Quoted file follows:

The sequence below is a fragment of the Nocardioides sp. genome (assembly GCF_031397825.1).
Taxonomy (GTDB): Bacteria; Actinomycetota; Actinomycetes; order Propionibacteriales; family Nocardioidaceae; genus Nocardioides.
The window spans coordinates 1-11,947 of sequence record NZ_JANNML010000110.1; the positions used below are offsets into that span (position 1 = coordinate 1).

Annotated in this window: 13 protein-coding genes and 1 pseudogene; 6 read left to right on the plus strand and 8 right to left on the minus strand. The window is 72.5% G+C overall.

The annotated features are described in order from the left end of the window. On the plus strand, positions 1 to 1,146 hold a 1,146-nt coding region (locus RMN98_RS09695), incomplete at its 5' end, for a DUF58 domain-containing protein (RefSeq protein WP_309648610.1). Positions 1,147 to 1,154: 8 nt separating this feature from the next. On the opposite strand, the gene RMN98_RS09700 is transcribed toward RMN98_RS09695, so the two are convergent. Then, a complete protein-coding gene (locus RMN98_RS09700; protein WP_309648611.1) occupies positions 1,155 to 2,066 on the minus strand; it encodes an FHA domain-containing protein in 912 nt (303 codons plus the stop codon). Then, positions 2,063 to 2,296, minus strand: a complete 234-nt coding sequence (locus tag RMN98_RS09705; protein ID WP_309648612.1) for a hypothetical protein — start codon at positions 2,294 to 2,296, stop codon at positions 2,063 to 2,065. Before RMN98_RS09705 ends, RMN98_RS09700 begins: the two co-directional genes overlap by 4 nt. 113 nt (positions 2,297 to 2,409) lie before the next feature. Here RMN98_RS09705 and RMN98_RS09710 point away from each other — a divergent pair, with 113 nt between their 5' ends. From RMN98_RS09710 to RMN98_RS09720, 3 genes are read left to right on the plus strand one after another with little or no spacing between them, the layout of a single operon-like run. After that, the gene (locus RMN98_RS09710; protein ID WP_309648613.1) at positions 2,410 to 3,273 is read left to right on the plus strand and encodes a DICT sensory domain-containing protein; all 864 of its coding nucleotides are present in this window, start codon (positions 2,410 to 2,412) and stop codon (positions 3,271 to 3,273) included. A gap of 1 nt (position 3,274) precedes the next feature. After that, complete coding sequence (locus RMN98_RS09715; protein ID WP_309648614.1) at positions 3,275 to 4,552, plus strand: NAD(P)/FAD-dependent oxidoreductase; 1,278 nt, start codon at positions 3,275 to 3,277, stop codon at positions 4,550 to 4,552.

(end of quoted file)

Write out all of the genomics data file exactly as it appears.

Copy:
The sequence below is a fragment of the Nocardioides sp. genome (assembly GCF_031397825.1).
Taxonomy (GTDB): Bacteria; Actinomycetota; Actinomycetes; order Propionibacteriales; family Nocardioidaceae; genus Nocardioides.
The window spans coordinates 1-11,947 of sequence record NZ_JANNML010000110.1; the positions used below are offsets into that span (position 1 = coordinate 1).

Annotated in this window: 13 protein-coding genes and 1 pseudogene; 6 read left to right on the plus strand and 8 right to left on the minus strand. The window is 72.5% G+C overall.

The annotated features are described in order from the left end of the window. On the plus strand, positions 1 to 1,146 hold a 1,146-nt coding region (locus RMN98_RS09695), incomplete at its 5' end, for a DUF58 domain-containing protein (RefSeq protein WP_309648610.1). Positions 1,147 to 1,154: 8 nt separating this feature from the next. On the opposite strand, the gene RMN98_RS09700 is transcribed toward RMN98_RS09695, so the two are convergent. Then, a complete protein-coding gene (locus RMN98_RS09700; protein WP_309648611.1) occupies positions 1,155 to 2,066 on the minus strand; it encodes an FHA domain-containing protein in 912 nt (303 codons plus the stop codon). Then, positions 2,063 to 2,296, minus strand: a complete 234-nt coding sequence (locus tag RMN98_RS09705; protein ID WP_309648612.1) for a hypothetical protein — start codon at positions 2,294 to 2,296, stop codon at positions 2,063 to 2,065. Before RMN98_RS09705 ends, RMN98_RS09700 begins: the two co-directional genes overlap by 4 nt. 113 nt (positions 2,297 to 2,409) lie before the next feature. Here RMN98_RS09705 and RMN98_RS09710 point away from each other — a divergent pair, with 113 nt between their 5' ends. From RMN98_RS09710 to RMN98_RS09720, 3 genes are read left to right on the plus strand one after another with little or no spacing between them, the layout of a single operon-like run. After that, the gene (locus RMN98_RS09710; protein ID WP_309648613.1) at positions 2,410 to 3,273 is read left to right on the plus strand and encodes a DICT sensory domain-containing protein; all 864 of its coding nucleotides are present in this window, start codon (positions 2,410 to 2,412) and stop codon (positions 3,271 to 3,273) included. A gap of 1 nt (position 3,274) precedes the next feature. After that, complete coding sequence (locus RMN98_RS09715; protein ID WP_309648614.1) at positions 3,275 to 4,552, plus strand: NAD(P)/FAD-dependent oxidoreductase; 1,278 nt, start codon at positions 3,275 to 3,277, stop codon at positions 4,550 to 4,552.